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Reflection on Faith: “Yes, I am Catholic and I am Proud”


By Tiffany Nguyen
Diocesan Committee for Youth Evangelization

“You’re Catholic?” Two seemingly simple words which, when put together and said in a judgmental tone, form such a question that rattles me to the core of my faithful heart. Attending public school as a Catholic student never used to be a problem for me; I was never phased by the knowledge that some students adhere to other religions and accepted any differences that surfaced. Recently, however, it has come to my attention that acceptance of Catholic faith-perhaps strong followings of religion in general – within public schools seems to be gradually fading into unease. It is saddening to consider the possibility of teenagers being ashamed of their faith and yet, too many times have I witnessed this very scene within a public-school setting.

When asked a participatory question about Catholic identity within my first period class, my Human Geography instructor witnessed a wave of “tension and uncertainty” that engulfed the classroom. I recognized that my peers of whom I knew to be Catholic hesitated in raising their hands and at the time, did not understand the reasoning behind such doubt in identifying one’s faith. It is clear now that teenagers, especially those within an environment lacking a strong foundational acceptance in Catholic faith, become hyperaware of what fellow classmates might assume about them after discovering their religious values.

This generation is in desperate need of the understanding that one’s faith is not something to be ashamed of, but rather a quality that deserves recognition and pride. The most effective method in my eyes when trying to bring Catholic students within the public-school sphere into reconnection with their faith is to simply accept the hand that Christ reaches out for them. Through meetings with the Committee of Youth Evangelization as well as countless retreats and faith formations, I have come to an understanding that Christ is always with us to guide us on our journey through life’s never-ending challenges. Teenagers today need to recognize this and realize that harboring shame towards their faith will only push Christ away.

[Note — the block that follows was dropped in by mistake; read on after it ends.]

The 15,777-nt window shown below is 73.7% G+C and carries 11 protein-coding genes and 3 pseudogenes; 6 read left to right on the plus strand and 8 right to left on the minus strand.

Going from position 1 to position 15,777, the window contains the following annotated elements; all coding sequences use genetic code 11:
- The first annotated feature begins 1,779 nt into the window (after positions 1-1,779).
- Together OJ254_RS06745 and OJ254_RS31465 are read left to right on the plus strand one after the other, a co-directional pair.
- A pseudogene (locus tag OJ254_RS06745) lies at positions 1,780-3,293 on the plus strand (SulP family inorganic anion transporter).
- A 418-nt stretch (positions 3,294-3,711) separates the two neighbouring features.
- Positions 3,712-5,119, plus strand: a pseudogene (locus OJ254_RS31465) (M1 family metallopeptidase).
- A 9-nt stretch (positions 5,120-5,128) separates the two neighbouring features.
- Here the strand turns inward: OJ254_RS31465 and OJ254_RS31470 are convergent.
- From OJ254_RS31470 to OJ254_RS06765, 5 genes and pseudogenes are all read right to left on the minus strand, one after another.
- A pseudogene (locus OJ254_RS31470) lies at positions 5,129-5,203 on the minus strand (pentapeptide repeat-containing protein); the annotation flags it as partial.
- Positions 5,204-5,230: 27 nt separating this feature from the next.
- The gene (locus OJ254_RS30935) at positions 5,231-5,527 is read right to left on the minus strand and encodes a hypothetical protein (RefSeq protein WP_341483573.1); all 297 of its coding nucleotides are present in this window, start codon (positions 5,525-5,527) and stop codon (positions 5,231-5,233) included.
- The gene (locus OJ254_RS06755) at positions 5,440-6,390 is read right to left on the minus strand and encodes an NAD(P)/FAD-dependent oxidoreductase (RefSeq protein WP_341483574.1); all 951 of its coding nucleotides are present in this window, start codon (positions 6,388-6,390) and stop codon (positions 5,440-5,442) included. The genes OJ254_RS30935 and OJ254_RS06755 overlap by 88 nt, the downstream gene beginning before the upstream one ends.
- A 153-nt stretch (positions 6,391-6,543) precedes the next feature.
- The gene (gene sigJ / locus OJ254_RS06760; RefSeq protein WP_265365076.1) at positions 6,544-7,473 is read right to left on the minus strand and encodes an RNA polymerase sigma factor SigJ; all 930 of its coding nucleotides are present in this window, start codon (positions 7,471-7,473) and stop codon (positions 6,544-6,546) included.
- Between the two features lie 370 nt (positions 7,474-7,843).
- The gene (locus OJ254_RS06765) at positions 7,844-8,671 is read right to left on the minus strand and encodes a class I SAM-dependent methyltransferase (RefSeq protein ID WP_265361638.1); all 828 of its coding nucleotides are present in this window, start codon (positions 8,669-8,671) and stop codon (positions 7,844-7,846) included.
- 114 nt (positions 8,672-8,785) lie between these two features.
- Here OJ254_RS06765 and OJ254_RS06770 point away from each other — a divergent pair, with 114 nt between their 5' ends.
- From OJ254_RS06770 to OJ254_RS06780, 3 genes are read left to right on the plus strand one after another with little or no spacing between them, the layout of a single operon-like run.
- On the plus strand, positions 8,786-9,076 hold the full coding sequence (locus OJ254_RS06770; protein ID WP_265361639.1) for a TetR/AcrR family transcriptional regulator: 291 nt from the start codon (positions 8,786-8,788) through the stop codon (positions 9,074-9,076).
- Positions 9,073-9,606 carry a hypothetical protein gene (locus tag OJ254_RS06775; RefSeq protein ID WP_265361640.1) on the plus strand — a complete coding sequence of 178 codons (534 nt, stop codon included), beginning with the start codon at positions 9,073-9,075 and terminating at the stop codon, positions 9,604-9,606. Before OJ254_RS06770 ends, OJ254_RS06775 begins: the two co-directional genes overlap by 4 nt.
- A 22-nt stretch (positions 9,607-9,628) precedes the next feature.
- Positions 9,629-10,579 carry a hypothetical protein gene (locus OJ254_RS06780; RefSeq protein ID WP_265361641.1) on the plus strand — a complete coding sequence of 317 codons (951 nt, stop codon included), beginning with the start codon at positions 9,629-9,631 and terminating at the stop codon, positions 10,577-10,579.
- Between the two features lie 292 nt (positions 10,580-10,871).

It is also necessary to consider that there are too many distractions pulling teenagers away from accepting Christ – distractions I have personally experienced. Endless advancements in technology through social media platforms and a consistency in importance placed on one’s external image act as scene-stealers in modern society. Teenagers devote too much time and effort into maintaining the perfect image of themselves through social media, constantly self-conscious of how the world views them.

To teens, allowing something such as strong religious faith to possibly hinder or alter the image we work tirelessly to create for ourselves may as well be the end of the world. This, in effect, only goes to show the absolute obligation for self-evaluation and reflection of one’s faith in Christ. This crisis that the youth faces today in religious faith can be overcome for there is truly only one way to respond to signs of judgment when asked about one’s Catholic faith.

Yes, I am Catholic and I am proud.